Interdisciplinary research is a mode of research by teams or individuals that integrates information, data, techniques, tools, perspectives, concepts, and/or theories from two or more disciplines or bodies of specialized knowledge to advance fundamental understanding or to solve problems whose solutions are beyond the scope of a single discipline or area of research practice (NAS/NAE/IOM, 2005).
Massive open online course (MOOC) is defined as a course of study made available over the Internet without charge to a very large number of people.2
Mentoring is a collaborative learning relationship that proceeds through purposeful stages over time and has the primary goal of helping mentees acquire the essential competencies needed for success in their chosen career (Pfund et al., 2016).
Micro-credentialing is an opportunity for individuals to demonstrate competency in a specialty area, typically through engagement with a MOOC (Sullivan, 2016).
Multidisciplinarity juxtaposes two or more disciplines focused on a question, problem, topic, or theme. Juxtaposition fosters wider information, knowledge, and methods, but disciplines remain separate and the existing structure of knowledge is not questioned. Individuals and even members of a team working on a common problem such as environmental sustainability or a public health initiative would work separately, and their results typically would be issued separately or compiled in encyclopedic alignment rather than synthesized (NRC, 2014).
The National Center for Science and Engineering Statistics (NCSES), formerly the Division of Science Resources Statistics, was established within the National Science Foundation by Section 505 of the America COMPETES Re-authorization Act of 2010. The name signals the central role of NCSES in the collection, interpretation, analysis, and dissemination of objective data on the science and engineering enterprise. As 1 of 13 federal statistical agencies, NCSES designs, supports, and directs periodic national surveys and performs a variety of other data collections and research.3
3 See https://www.nsf.gov/statistics/about-ncses.cfm#core (accessed May 8, 2018).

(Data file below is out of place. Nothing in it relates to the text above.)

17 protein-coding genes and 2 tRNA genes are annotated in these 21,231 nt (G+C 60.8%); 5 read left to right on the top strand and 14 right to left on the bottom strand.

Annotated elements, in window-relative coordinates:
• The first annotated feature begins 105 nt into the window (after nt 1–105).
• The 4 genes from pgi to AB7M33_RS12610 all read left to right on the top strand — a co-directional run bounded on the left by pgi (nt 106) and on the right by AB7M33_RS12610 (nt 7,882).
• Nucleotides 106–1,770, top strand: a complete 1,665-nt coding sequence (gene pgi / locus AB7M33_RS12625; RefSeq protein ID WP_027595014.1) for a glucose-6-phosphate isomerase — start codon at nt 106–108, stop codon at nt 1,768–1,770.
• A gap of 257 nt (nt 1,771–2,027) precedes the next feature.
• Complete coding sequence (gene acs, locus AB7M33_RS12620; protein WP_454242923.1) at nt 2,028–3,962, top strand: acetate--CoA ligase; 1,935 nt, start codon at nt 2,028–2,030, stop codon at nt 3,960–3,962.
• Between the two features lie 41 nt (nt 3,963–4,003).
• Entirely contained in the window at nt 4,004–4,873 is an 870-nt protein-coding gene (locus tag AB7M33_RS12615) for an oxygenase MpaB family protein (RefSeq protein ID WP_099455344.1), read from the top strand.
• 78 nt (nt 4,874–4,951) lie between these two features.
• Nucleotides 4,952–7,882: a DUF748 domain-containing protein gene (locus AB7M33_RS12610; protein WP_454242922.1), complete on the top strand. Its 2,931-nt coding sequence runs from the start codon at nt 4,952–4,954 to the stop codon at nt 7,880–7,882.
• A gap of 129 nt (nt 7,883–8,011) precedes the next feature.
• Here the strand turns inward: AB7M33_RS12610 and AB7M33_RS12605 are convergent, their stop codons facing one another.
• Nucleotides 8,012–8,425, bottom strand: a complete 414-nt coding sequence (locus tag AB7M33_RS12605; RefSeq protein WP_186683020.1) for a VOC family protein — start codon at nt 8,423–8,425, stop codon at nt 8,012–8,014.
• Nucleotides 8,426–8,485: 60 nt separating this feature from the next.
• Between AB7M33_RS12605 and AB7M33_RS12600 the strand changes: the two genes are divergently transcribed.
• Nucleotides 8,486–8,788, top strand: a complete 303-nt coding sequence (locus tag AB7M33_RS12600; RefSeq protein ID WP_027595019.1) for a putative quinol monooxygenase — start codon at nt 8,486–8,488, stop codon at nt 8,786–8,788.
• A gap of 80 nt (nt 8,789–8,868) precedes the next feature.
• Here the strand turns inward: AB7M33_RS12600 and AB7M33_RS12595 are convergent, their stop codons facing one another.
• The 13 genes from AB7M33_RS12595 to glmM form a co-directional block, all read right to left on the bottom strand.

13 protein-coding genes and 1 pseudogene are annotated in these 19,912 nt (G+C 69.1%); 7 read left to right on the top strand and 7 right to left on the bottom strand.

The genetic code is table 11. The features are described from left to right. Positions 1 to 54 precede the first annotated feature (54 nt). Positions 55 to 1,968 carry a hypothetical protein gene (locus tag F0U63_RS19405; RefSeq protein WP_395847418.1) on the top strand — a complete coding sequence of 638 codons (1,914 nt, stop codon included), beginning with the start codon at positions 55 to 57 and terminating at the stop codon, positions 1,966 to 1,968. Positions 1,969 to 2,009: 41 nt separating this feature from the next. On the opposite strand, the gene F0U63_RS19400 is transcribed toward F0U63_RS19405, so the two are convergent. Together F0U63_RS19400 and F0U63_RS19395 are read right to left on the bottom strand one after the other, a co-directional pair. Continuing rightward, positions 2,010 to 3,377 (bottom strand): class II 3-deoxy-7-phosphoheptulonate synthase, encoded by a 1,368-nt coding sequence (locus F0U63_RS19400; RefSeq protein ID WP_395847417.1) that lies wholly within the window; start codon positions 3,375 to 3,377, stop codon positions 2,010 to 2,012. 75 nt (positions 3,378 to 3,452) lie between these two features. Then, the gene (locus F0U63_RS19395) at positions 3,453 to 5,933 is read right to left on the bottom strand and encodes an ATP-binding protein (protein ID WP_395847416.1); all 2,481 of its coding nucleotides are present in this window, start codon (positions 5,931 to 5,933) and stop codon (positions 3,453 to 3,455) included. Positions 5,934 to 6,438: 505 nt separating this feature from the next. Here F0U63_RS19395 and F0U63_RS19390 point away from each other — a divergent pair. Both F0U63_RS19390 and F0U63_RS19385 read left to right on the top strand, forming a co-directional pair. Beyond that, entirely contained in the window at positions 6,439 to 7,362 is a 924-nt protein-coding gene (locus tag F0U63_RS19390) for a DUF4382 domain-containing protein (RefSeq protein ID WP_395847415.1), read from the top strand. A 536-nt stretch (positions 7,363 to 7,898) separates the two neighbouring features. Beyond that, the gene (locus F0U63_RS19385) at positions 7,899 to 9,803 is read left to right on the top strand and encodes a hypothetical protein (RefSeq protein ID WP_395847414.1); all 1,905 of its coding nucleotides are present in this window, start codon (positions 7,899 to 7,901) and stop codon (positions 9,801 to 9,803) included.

Research assistantships are a financial award given to a graduate student where most of the student’s responsibilities are devoted primarily to research assistant activities (NSF/NIH, 2016).
The Survey of Doctorate Recipients (SDR) provides demographic, education, and career history information from individuals with a U.S. research doctoral degree in a science, engineering, or health field. The SDR is sponsored by the National Center for Science and Engineering Statistics and by the National Institutes of Health. Conducted since 1973, the SDR is a unique source of information about the educational and occupational achievements and career movement of U.S.-trained doctoral scientists and engineers in the United States and abroad.4
The Survey of Earned Doctorates (SED) is an annual census conducted since 1957 of all individuals receiving a research doctorate from an accredited U.S. institution in a given academic year. The SED is sponsored by the National Center for Science and Engineering Statistics within the National Science Foundation and by five other federal agencies: the National Institutes of Health, U.S. Department of Education, U.S. Department of Agriculture, National Endowment for the Humanities, and National Aeronautics and Space Administration. The SED collects information on the doctoral recipient’s educational history, demographic characteristics, and postgraduation plans.5
Science and Engineering Indicators (Indicators) is the “gold standard” of high-quality quantitative data on U.S. and international science, engineering, and technology. Indicators is factual, unbiased, and is widely used by state and federal policymakers, businesses, universities, and many others to inform their decisions.6